BH uses a lot of shorthands. It is somewhat humorous when responding to someone who says they are new to BH and investing and get replies such as

"You should first write an IPS that will described your AA. Many will opt for VTI with a portion of VXUS. Other will suggest adding a SCV tilt. Keep an eye on the ER of your holdings."
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Re: Why BlackRock not used as much?

Post by scintillator »

mbouck wrote: Fri Feb 09, 2024 2:35 pm Philosophically, I won't do business with BlackRock because I have a problem with permanent capital buying-up massive quantities of single family homes and turning the middle-class into permanent renters.
I don't think they do this. You can read this, although I don't know when it was written. I remember reading it at least a year ago: https://www.blackrock.com/corporate/new ... uses-facts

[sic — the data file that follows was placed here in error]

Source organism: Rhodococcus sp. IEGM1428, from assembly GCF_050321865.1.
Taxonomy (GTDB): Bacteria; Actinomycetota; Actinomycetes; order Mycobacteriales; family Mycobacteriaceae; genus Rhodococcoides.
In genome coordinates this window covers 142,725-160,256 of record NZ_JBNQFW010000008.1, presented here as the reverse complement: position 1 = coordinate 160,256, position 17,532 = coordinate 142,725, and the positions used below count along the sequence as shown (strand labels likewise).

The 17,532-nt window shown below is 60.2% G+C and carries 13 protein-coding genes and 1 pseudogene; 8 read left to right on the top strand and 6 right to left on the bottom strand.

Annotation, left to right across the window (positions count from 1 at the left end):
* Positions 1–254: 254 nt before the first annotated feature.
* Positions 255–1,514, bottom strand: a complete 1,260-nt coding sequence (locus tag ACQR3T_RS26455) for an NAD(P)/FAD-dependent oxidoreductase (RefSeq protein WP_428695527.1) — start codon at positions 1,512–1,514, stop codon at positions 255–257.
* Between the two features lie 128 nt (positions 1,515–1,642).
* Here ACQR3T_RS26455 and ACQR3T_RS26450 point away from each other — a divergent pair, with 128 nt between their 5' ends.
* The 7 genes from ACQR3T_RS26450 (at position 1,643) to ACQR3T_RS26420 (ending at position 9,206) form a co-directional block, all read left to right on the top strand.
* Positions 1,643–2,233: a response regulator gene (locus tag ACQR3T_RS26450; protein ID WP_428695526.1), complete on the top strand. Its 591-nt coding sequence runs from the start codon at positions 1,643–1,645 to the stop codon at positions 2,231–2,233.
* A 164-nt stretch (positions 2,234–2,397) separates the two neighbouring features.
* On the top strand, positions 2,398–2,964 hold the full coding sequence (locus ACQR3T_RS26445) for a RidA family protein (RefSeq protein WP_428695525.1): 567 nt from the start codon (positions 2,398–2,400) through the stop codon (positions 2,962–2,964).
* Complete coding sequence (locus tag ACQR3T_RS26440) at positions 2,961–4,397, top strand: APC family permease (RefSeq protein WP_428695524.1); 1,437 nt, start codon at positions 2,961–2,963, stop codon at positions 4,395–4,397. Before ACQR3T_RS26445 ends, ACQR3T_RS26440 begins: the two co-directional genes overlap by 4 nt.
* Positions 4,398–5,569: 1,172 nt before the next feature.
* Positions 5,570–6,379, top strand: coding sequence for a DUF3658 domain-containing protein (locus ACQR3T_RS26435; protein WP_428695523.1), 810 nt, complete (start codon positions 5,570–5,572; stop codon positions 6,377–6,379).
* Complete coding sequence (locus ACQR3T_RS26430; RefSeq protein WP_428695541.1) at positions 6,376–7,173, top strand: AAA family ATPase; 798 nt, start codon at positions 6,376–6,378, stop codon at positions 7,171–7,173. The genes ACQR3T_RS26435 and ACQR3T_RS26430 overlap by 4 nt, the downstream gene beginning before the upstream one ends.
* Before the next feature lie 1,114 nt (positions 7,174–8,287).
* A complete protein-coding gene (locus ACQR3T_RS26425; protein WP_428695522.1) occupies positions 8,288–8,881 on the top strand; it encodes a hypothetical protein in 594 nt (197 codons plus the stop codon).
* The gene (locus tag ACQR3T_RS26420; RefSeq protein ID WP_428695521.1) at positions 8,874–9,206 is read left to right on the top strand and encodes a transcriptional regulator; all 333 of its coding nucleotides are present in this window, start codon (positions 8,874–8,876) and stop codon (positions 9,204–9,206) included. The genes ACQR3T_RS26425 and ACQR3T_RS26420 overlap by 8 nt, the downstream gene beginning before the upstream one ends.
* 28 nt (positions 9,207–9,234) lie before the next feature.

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Re: Why BlackRock not used as much?

Post by dogagility »

Not sure why BlackRock isn't talked about more. I invest using ITOT in my Merrill Edge IRA (for the BoA Preferred Rewards tier) - total US stock market etf.
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Re: Why BlackRock not used as much?

Post by RyeBourbon »

familythriftmd wrote: Fri Feb 09, 2024 3:59 pm
PersonalFinanceJam wrote: Fri Feb 09, 2024 3:01 pm You may use them and not know it. BlackRock is huge and runs many Collective Investment Trusts in retirement plans. These are similar to mutual funds but can only be held in employer plans. My company plan for example has all BlackRock CIT funds. Unless you read the fine print on some of the information provided you wouldn’t really know they were the ones behind the funds.
Oh, interesting. I'll have to look at my pension and GVUL to see what the holdings are. Well at least I'd think GVUL would hold equities to keep their own money growing.
My 401k has an excellent BlackRock SP500 CIT. Low ER, no fees.
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Re: Why BlackRock not used as much?

Post by stlutz »